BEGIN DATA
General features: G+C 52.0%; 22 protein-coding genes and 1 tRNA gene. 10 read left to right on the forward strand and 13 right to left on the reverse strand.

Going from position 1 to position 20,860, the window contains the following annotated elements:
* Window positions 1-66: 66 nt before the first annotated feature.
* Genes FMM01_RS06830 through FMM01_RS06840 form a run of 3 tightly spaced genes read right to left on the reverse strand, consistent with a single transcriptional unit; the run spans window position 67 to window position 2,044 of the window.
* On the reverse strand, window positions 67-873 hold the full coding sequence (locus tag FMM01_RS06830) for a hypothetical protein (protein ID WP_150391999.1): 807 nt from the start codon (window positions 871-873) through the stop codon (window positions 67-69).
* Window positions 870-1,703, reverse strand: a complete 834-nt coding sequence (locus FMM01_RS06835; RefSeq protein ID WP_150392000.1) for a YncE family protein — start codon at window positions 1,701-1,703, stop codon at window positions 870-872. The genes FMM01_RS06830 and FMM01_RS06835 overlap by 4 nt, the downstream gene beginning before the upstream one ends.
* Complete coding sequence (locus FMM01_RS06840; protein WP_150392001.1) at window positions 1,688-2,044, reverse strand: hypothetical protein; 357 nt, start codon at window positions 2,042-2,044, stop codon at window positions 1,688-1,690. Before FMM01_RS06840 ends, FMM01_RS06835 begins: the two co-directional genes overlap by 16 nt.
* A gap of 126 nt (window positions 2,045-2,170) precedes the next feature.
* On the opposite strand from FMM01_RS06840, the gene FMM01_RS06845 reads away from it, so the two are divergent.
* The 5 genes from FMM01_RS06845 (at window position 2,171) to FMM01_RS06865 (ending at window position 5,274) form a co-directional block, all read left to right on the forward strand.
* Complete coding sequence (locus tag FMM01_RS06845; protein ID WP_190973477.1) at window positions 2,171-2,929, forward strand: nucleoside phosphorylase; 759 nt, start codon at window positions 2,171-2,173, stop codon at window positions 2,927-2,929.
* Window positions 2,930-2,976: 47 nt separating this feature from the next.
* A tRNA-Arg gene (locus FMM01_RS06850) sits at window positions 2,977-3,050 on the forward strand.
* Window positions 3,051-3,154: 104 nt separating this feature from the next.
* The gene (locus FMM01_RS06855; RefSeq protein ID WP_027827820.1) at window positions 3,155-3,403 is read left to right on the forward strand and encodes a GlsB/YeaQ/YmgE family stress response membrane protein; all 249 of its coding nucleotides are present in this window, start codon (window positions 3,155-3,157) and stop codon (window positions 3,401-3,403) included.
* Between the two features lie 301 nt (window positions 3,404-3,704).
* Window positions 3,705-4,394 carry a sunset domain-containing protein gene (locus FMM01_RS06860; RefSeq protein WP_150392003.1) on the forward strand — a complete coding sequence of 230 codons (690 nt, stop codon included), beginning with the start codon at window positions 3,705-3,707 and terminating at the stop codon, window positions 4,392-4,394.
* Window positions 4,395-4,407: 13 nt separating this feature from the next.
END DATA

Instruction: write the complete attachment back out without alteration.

General features: G+C 52.0%; 22 protein-coding genes and 1 tRNA gene. 10 read left to right on the forward strand and 13 right to left on the reverse strand.

Going from position 1 to position 20,860, the window contains the following annotated elements:
* Window positions 1-66: 66 nt before the first annotated feature.
* Genes FMM01_RS06830 through FMM01_RS06840 form a run of 3 tightly spaced genes read right to left on the reverse strand, consistent with a single transcriptional unit; the run spans window position 67 to window position 2,044 of the window.
* On the reverse strand, window positions 67-873 hold the full coding sequence (locus tag FMM01_RS06830) for a hypothetical protein (protein ID WP_150391999.1): 807 nt from the start codon (window positions 871-873) through the stop codon (window positions 67-69).
* Window positions 870-1,703, reverse strand: a complete 834-nt coding sequence (locus FMM01_RS06835; RefSeq protein ID WP_150392000.1) for a YncE family protein — start codon at window positions 1,701-1,703, stop codon at window positions 870-872. The genes FMM01_RS06830 and FMM01_RS06835 overlap by 4 nt, the downstream gene beginning before the upstream one ends.
* Complete coding sequence (locus FMM01_RS06840; protein WP_150392001.1) at window positions 1,688-2,044, reverse strand: hypothetical protein; 357 nt, start codon at window positions 2,042-2,044, stop codon at window positions 1,688-1,690. Before FMM01_RS06840 ends, FMM01_RS06835 begins: the two co-directional genes overlap by 16 nt.
* A gap of 126 nt (window positions 2,045-2,170) precedes the next feature.
* On the opposite strand from FMM01_RS06840, the gene FMM01_RS06845 reads away from it, so the two are divergent.
* The 5 genes from FMM01_RS06845 (at window position 2,171) to FMM01_RS06865 (ending at window position 5,274) form a co-directional block, all read left to right on the forward strand.
* Complete coding sequence (locus tag FMM01_RS06845; protein ID WP_190973477.1) at window positions 2,171-2,929, forward strand: nucleoside phosphorylase; 759 nt, start codon at window positions 2,171-2,173, stop codon at window positions 2,927-2,929.
* Window positions 2,930-2,976: 47 nt separating this feature from the next.
* A tRNA-Arg gene (locus FMM01_RS06850) sits at window positions 2,977-3,050 on the forward strand.
* Window positions 3,051-3,154: 104 nt separating this feature from the next.
* The gene (locus FMM01_RS06855; RefSeq protein ID WP_027827820.1) at window positions 3,155-3,403 is read left to right on the forward strand and encodes a GlsB/YeaQ/YmgE family stress response membrane protein; all 249 of its coding nucleotides are present in this window, start codon (window positions 3,155-3,157) and stop codon (window positions 3,401-3,403) included.
* Between the two features lie 301 nt (window positions 3,404-3,704).
* Window positions 3,705-4,394 carry a sunset domain-containing protein gene (locus FMM01_RS06860; RefSeq protein WP_150392003.1) on the forward strand — a complete coding sequence of 230 codons (690 nt, stop codon included), beginning with the start codon at window positions 3,705-3,707 and terminating at the stop codon, window positions 4,392-4,394.
* Window positions 4,395-4,407: 13 nt separating this feature from the next.